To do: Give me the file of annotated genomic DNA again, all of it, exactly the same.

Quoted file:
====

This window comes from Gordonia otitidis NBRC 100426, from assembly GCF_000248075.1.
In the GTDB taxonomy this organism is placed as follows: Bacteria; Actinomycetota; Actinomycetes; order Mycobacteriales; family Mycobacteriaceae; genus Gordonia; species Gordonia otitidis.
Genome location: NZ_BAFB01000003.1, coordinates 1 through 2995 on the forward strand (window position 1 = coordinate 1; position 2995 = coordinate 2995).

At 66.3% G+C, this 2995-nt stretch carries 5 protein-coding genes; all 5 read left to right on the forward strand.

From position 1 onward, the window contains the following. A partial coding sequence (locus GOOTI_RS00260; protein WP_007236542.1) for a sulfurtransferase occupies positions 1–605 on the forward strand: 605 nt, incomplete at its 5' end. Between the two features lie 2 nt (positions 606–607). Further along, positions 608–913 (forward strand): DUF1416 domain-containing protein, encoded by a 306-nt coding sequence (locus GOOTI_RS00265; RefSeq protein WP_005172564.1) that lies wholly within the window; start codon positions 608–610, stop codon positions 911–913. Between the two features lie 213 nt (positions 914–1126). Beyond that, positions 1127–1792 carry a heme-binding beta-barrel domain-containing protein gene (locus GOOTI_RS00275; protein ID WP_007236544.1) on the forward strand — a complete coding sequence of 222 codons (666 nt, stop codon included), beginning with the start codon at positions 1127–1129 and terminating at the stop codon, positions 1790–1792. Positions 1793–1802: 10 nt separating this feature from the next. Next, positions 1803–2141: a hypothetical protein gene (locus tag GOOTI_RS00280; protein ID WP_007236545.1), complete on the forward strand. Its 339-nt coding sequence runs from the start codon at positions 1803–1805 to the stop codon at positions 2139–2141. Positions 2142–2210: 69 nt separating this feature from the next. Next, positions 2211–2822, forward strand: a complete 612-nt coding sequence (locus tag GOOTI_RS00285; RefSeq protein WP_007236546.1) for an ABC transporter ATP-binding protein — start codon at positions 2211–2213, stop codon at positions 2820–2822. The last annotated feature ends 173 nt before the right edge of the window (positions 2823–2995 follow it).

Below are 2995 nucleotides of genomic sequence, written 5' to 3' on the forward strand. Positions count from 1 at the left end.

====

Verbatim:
This window comes from Gordonia otitidis NBRC 100426, from assembly GCF_000248075.1.
In the GTDB taxonomy this organism is placed as follows: Bacteria; Actinomycetota; Actinomycetes; order Mycobacteriales; family Mycobacteriaceae; genus Gordonia; species Gordonia otitidis.
Genome location: NZ_BAFB01000003.1, coordinates 1 through 2995 on the forward strand (window position 1 = coordinate 1; position 2995 = coordinate 2995).

At 66.3% G+C, this 2995-nt stretch carries 5 protein-coding genes; all 5 read left to right on the forward strand.

From position 1 onward, the window contains the following. A partial coding sequence (locus GOOTI_RS00260; protein WP_007236542.1) for a sulfurtransferase occupies positions 1–605 on the forward strand: 605 nt, incomplete at its 5' end. Between the two features lie 2 nt (positions 606–607). Further along, positions 608–913 (forward strand): DUF1416 domain-containing protein, encoded by a 306-nt coding sequence (locus GOOTI_RS00265; RefSeq protein WP_005172564.1) that lies wholly within the window; start codon positions 608–610, stop codon positions 911–913. Between the two features lie 213 nt (positions 914–1126). Beyond that, positions 1127–1792 carry a heme-binding beta-barrel domain-containing protein gene (locus GOOTI_RS00275; protein ID WP_007236544.1) on the forward strand — a complete coding sequence of 222 codons (666 nt, stop codon included), beginning with the start codon at positions 1127–1129 and terminating at the stop codon, positions 1790–1792. Positions 1793–1802: 10 nt separating this feature from the next. Next, positions 1803–2141: a hypothetical protein gene (locus tag GOOTI_RS00280; protein ID WP_007236545.1), complete on the forward strand. Its 339-nt coding sequence runs from the start codon at positions 1803–1805 to the stop codon at positions 2139–2141. Positions 2142–2210: 69 nt separating this feature from the next. Next, positions 2211–2822, forward strand: a complete 612-nt coding sequence (locus tag GOOTI_RS00285; RefSeq protein WP_007236546.1) for an ABC transporter ATP-binding protein — start codon at positions 2211–2213, stop codon at positions 2820–2822. The last annotated feature ends 173 nt before the right edge of the window (positions 2823–2995 follow it).

Below are 2995 nucleotides of genomic sequence, written 5' to 3' on the forward strand. Positions count from 1 at the left end.